World Vision joins alliance to fight child abuse online
World Vision Australia has joined forces with an international law enforcement body to tackle online child sexual abuse and exploitation.
World Vision Australia is one of four organisations to be accepted as a new member of the Virtual Global Taskforce (VGT), an alliance of law enforcement agencies and private sector partners that work to prevent child sexual exploitation on the internet.
The VGT focuses on identifying, locating and rescuing child victims of exploitation and making the internet a safer place for children. Its members include the Australian Federal Police (AFP),INTERPOL, EUROPOL and US Immigration and Customs Enforcement(ICE).
"World Vision Australia is thrilled to be partnering with global law enforcement leaders like the AFP on this important issue," said World Vision Australia chief executive Tim Costello. "I commend the VGT for its innovative and collaborative approach. As the internet opens up a borderless online world, it is vital that we work together to protect children.”
World Vision Australia’s role in the new alliance will be to harness the perspectives of children, enhance safety messages and methods, and conduct analysis on emerging trends and best practices in preventing and responding to child exploitation online.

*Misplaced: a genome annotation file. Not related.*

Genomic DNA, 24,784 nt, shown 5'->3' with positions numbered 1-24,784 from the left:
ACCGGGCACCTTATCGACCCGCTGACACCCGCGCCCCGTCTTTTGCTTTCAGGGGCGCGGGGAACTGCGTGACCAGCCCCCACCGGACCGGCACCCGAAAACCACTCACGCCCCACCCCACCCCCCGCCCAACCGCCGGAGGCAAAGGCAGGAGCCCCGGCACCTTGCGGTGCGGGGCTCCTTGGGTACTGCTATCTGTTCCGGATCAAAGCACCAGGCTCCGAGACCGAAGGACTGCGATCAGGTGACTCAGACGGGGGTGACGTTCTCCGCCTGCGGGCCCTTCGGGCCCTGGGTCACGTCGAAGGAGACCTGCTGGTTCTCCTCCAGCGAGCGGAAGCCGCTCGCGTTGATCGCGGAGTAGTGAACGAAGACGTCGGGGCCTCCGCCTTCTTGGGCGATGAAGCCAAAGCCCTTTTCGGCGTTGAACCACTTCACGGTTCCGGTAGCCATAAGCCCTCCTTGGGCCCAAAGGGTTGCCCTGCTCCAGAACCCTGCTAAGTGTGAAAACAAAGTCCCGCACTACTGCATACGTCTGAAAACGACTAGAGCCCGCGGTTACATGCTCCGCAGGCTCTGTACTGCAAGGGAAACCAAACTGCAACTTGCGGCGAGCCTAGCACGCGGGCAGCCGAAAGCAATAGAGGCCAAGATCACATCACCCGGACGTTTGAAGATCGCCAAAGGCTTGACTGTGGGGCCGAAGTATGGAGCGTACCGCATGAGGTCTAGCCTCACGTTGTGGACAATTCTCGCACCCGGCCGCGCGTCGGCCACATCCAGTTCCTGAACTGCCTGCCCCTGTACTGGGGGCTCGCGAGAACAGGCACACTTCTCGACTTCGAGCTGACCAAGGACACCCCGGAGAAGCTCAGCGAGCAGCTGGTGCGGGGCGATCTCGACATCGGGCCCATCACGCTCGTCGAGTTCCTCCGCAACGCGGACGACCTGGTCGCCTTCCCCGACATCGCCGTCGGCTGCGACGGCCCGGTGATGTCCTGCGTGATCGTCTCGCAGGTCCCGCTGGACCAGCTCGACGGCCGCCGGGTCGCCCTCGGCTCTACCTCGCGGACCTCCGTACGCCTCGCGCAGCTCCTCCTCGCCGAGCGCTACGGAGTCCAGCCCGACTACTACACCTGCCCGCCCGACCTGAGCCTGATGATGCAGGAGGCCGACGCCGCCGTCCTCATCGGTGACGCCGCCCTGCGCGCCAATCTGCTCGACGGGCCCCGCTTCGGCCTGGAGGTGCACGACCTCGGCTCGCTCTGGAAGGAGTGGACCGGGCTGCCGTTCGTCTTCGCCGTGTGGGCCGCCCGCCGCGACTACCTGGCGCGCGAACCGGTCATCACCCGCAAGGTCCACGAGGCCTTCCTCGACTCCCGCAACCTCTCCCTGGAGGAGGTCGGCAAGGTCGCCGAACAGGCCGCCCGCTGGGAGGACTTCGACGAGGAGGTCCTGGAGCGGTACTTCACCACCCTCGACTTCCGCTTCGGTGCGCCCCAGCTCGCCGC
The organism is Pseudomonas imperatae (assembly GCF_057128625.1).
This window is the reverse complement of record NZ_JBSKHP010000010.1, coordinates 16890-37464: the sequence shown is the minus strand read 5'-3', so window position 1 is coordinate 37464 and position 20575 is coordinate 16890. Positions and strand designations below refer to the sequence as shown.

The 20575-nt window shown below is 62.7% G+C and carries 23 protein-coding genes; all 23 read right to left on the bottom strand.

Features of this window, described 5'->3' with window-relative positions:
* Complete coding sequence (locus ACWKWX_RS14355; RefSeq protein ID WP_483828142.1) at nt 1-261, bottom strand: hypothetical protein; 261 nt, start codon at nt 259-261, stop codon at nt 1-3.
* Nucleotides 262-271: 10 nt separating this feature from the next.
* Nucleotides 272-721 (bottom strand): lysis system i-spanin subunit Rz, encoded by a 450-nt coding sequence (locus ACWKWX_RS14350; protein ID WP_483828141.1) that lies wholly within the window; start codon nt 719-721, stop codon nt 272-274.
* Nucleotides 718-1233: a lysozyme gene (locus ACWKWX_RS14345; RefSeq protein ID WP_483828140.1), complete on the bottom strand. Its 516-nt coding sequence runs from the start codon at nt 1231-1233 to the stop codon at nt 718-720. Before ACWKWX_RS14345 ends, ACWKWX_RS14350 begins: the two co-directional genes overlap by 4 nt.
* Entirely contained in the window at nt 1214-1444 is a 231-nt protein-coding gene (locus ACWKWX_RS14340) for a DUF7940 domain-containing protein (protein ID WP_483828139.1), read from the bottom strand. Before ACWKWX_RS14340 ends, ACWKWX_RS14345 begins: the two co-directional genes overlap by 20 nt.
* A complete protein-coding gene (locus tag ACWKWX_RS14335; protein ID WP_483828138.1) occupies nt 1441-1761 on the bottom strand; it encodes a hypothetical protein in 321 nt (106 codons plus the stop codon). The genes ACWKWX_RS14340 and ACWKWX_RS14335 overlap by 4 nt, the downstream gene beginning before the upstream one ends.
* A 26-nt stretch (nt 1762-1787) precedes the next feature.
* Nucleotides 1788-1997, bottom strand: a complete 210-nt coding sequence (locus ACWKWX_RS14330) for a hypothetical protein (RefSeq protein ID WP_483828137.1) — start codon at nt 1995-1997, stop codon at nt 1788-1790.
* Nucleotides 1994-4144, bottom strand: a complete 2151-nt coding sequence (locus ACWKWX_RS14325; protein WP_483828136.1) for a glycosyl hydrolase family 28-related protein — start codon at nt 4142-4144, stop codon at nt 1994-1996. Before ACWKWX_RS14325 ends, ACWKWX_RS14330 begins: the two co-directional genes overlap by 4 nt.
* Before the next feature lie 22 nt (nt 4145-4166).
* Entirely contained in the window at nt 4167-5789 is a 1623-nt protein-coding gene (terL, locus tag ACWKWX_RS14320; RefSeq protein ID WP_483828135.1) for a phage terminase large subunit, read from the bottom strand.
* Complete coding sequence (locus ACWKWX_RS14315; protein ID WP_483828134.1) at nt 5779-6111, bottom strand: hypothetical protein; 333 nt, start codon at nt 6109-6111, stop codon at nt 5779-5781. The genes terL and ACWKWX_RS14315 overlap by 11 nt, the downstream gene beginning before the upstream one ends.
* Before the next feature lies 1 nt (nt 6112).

“Protecting children from abuse and exploitation is a top priority for World Vision Australia,” said Project Childhood – Prevention Pillar program manager Aarti Kapoor. “World Vision works in over 90 countries, and it’s through this global partnership that WVA has access to invaluable information on emerging trends in preventing and responding to child sexual exploitation.”
World Vision Australia supports several child protection initiatives in the Asia-Pacific region, including the AusAID initiative Project Childhood. Project Childhood brings together the UN Office on Drugs and Crime(UNODC), INTERPOL and World Vision Australia to address sexual exploitation of children in tourism. The project operates in Cambodia, Laos, Thailand and Vietnam and takes a dual prevention and protection approach. Through Project Childhood - Prevention Pillar, WVA works with children and their families, community leaders, governments, the tourism industry and the broader private sector to keep children safe from sexual exploitation, including online.
“World Vision sees children as key agents of change in their own lives and communities,” Ms Kapoor said. “World Vision’s work can be used as an example of how the digital world can also be a positive and catalytic tool for child rights and their protection.”
Media contact: Chloe Adams – 0427 413 816 /firstname.lastname@example.org
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